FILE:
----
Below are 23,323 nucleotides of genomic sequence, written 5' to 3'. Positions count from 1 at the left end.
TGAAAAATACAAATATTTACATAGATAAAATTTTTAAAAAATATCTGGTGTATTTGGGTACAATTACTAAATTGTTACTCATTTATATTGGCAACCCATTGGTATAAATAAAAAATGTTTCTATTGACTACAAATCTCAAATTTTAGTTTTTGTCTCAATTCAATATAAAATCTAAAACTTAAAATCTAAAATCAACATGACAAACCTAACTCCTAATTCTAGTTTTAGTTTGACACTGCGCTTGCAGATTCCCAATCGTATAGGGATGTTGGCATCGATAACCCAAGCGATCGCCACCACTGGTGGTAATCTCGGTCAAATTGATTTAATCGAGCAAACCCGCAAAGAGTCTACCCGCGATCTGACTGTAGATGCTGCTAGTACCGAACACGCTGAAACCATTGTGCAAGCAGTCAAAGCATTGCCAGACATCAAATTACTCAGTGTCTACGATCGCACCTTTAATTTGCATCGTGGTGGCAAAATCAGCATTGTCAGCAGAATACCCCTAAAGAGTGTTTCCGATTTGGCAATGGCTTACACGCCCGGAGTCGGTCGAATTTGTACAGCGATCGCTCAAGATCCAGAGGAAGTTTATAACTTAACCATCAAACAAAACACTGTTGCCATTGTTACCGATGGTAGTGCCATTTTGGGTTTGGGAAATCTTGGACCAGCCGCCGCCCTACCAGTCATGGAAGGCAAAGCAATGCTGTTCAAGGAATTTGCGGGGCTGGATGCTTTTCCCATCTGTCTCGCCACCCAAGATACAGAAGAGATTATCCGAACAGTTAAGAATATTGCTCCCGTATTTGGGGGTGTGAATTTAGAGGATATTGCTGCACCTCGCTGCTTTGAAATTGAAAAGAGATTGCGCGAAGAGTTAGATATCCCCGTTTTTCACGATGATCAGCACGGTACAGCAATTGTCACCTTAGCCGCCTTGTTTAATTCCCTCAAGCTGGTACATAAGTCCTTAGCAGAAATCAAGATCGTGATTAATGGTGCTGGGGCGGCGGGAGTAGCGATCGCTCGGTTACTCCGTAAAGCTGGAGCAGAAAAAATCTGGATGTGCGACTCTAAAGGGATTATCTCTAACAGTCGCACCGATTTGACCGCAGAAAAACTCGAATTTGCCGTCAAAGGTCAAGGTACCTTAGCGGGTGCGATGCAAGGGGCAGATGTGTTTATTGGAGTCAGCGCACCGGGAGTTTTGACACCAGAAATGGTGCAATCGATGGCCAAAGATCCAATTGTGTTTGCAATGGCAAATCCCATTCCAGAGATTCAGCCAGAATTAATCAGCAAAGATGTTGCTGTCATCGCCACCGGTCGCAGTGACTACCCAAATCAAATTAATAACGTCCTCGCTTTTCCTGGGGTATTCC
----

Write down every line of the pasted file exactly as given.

Below are 23,323 nucleotides of genomic sequence, written 5' to 3'. Positions count from 1 at the left end.
TGAAAAATACAAATATTTACATAGATAAAATTTTTAAAAAATATCTGGTGTATTTGGGTACAATTACTAAATTGTTACTCATTTATATTGGCAACCCATTGGTATAAATAAAAAATGTTTCTATTGACTACAAATCTCAAATTTTAGTTTTTGTCTCAATTCAATATAAAATCTAAAACTTAAAATCTAAAATCAACATGACAAACCTAACTCCTAATTCTAGTTTTAGTTTGACACTGCGCTTGCAGATTCCCAATCGTATAGGGATGTTGGCATCGATAACCCAAGCGATCGCCACCACTGGTGGTAATCTCGGTCAAATTGATTTAATCGAGCAAACCCGCAAAGAGTCTACCCGCGATCTGACTGTAGATGCTGCTAGTACCGAACACGCTGAAACCATTGTGCAAGCAGTCAAAGCATTGCCAGACATCAAATTACTCAGTGTCTACGATCGCACCTTTAATTTGCATCGTGGTGGCAAAATCAGCATTGTCAGCAGAATACCCCTAAAGAGTGTTTCCGATTTGGCAATGGCTTACACGCCCGGAGTCGGTCGAATTTGTACAGCGATCGCTCAAGATCCAGAGGAAGTTTATAACTTAACCATCAAACAAAACACTGTTGCCATTGTTACCGATGGTAGTGCCATTTTGGGTTTGGGAAATCTTGGACCAGCCGCCGCCCTACCAGTCATGGAAGGCAAAGCAATGCTGTTCAAGGAATTTGCGGGGCTGGATGCTTTTCCCATCTGTCTCGCCACCCAAGATACAGAAGAGATTATCCGAACAGTTAAGAATATTGCTCCCGTATTTGGGGGTGTGAATTTAGAGGATATTGCTGCACCTCGCTGCTTTGAAATTGAAAAGAGATTGCGCGAAGAGTTAGATATCCCCGTTTTTCACGATGATCAGCACGGTACAGCAATTGTCACCTTAGCCGCCTTGTTTAATTCCCTCAAGCTGGTACATAAGTCCTTAGCAGAAATCAAGATCGTGATTAATGGTGCTGGGGCGGCGGGAGTAGCGATCGCTCGGTTACTCCGTAAAGCTGGAGCAGAAAAAATCTGGATGTGCGACTCTAAAGGGATTATCTCTAACAGTCGCACCGATTTGACCGCAGAAAAACTCGAATTTGCCGTCAAAGGTCAAGGTACCTTAGCGGGTGCGATGCAAGGGGCAGATGTGTTTATTGGAGTCAGCGCACCGGGAGTTTTGACACCAGAAATGGTGCAATCGATGGCCAAAGATCCAATTGTGTTTGCAATGGCAAATCCCATTCCAGAGATTCAGCCAGAATTAATCAGCAAAGATGTTGCTGTCATCGCCACCGGTCGCAGTGACTACCCAAATCAAATTAATAACGTCCTCGCTTTTCCTGGGGTATTCC